Not surprisingly, folks who aren’t as accurate in their investment outlook are known as dumb money. This group typically includes retail investors, small speculators, and buyers of mutual funds, along with traders of odd lots.
As you might expect, it’s crucial to follow the market outlook of smart money — especially when it’s moving in a direction opposite to that of the dumb money. And the smart money crowd is now almost twice as bearish as its polar opposite.
Admittedly, these sentiment indicators are poor in predicting where the market will go over the short term. But they’re usually very accurate in predicting market movements a few months hence.
Of course, the indicators I follow aren’t foolproof. The low-volatility bull could very well continue to snort and puff his way right into the summer.
But from my investment outlook, I’m betting on the opposite. That’s why 30 per cent of our holdings are now in cash. And we’re planning to raise that to 35 per cent over the coming weeks.
In fact, as protection against a mid-year correction, we’ve been working to limit portfolio risk. And in the weeks to come, we may take additional steps to safeguard our clients’ holdings.
Sell high beta stocks to raise your cash
For starters, we could cash out even more of our investments. As I’ve already hinted, raising the cash component of our holdings is our most important tool for risk management.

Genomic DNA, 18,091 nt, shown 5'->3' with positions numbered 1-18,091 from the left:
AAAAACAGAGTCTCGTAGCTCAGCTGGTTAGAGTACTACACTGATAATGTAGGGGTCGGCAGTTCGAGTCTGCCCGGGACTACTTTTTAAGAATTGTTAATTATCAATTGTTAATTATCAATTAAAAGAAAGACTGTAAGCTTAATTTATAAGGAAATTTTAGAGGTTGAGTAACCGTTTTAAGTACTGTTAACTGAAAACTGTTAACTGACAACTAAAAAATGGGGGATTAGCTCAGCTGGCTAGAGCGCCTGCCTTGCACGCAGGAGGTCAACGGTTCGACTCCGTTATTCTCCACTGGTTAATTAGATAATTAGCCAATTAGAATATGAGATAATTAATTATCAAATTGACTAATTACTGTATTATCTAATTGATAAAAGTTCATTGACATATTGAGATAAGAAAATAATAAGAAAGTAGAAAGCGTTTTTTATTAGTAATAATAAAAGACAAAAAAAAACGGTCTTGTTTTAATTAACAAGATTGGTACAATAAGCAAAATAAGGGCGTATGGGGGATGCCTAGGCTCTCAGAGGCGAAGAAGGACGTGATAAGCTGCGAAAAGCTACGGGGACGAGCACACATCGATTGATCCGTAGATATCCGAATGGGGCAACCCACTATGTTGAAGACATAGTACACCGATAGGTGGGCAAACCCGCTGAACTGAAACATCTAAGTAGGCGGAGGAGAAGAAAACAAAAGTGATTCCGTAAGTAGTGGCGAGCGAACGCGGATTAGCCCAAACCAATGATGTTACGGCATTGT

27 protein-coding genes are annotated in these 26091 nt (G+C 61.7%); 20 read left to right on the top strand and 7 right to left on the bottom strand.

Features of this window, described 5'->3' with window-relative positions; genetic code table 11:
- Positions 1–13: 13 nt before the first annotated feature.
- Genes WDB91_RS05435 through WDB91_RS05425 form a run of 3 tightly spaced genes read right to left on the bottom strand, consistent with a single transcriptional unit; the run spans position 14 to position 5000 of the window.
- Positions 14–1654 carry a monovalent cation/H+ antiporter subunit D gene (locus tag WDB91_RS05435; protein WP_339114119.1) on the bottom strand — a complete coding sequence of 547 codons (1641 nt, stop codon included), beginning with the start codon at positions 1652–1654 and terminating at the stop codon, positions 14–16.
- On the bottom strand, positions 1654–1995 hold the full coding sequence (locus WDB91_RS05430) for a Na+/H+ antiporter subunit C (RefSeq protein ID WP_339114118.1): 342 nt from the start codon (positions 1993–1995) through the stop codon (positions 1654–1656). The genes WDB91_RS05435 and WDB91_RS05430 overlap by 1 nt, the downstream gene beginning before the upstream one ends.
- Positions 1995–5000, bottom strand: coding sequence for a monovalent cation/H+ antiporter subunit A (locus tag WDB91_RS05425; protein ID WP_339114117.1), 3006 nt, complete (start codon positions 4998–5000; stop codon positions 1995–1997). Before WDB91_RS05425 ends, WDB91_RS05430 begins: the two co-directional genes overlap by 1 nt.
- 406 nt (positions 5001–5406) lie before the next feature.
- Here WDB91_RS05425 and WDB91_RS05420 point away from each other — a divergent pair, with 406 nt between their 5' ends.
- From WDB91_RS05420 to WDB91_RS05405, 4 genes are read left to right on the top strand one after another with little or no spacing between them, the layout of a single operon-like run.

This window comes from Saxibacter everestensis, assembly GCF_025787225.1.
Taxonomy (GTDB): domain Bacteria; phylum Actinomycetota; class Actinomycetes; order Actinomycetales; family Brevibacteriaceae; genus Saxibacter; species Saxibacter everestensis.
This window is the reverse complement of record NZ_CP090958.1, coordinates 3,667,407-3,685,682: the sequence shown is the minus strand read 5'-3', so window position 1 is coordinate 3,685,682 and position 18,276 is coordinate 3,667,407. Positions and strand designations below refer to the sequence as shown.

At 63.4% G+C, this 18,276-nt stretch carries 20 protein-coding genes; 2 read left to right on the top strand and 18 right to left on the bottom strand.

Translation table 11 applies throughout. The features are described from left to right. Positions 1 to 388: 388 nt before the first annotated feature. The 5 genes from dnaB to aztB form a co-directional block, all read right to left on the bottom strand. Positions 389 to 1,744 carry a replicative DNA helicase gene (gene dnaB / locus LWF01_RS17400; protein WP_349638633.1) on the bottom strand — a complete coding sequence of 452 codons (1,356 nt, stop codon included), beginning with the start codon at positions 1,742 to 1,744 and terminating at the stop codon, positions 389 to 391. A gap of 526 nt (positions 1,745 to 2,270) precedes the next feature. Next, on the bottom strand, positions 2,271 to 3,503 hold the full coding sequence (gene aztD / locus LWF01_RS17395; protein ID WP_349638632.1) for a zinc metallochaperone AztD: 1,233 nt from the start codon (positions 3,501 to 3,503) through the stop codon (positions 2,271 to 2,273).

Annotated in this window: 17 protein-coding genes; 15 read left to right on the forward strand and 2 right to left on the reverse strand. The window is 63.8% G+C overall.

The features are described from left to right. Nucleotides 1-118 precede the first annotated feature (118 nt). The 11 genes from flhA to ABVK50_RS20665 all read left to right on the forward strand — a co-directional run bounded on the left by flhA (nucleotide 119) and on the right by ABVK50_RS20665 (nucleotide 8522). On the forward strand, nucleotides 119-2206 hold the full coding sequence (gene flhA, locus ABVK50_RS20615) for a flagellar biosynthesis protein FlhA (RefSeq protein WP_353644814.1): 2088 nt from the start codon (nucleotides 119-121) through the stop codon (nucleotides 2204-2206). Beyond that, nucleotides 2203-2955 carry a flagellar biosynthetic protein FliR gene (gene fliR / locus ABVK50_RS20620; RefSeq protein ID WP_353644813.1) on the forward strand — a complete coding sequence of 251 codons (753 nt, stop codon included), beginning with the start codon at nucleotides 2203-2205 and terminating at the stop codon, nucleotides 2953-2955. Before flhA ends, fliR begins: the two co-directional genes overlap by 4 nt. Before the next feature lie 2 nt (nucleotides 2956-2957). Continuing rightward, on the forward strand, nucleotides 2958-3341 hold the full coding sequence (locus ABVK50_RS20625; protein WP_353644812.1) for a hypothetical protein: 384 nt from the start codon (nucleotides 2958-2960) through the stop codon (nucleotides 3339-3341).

Another tack we might take is to sell those holdings that have high betas — in effect, risky stocks. Such stocks are often found in the high-tech sector.
We might also use exchange traded funds to buy into sectors with low risk, such as consumer staples and utilities in the U.S.
For the former, a good ETF is the Consumer Staples Select Sector SPDR (NYSE─XLP); for the latter, the Utilities Select SPDR (NYSE─XLU).
Canadian real estate investment trusts are another sector that’s now low-risk. Therein, we like Allied Properties REIT (TSX─AP.UN), Cominar REIT (TSX─CUF.UN) and Chartwell Retirement Residences (TSX─CSH.UN).
Yet another path we might follow is to buy hedge-type ETFs, such as Advisor Shares Ranger Equity Bear (NYSE─HDGE), that benefit from a fall in the stock market. This fund, which shorts a basket of U.S. stocks with higher valuations, has an almost-perfect negative correlation to the S&P 500.
And last, but not least, we could always buy commodities such as oil or gold, but only if they appear to be moving counter to the direction of the stock market. Admittedly, when it comes to these commodities, my market outlook is still on “watch” mode. But, of course, I could always change.
To take advantage of any correction, make sure you have cash on hand. That’s because a correction like the one that seems to be heading our way will be a screaming opportunity to buy.
It never fails to amaze me how the high priests of buy and hold always, in their investment outlook, say that a market correction is a buying opportunity.
After all, if an individual is fully invested, as the buy-and-hold crowd says he should be, what cash will he have to buy beaten down, but still reputable stocks?
Investor’s Digest of Canada, MPL Communications Inc.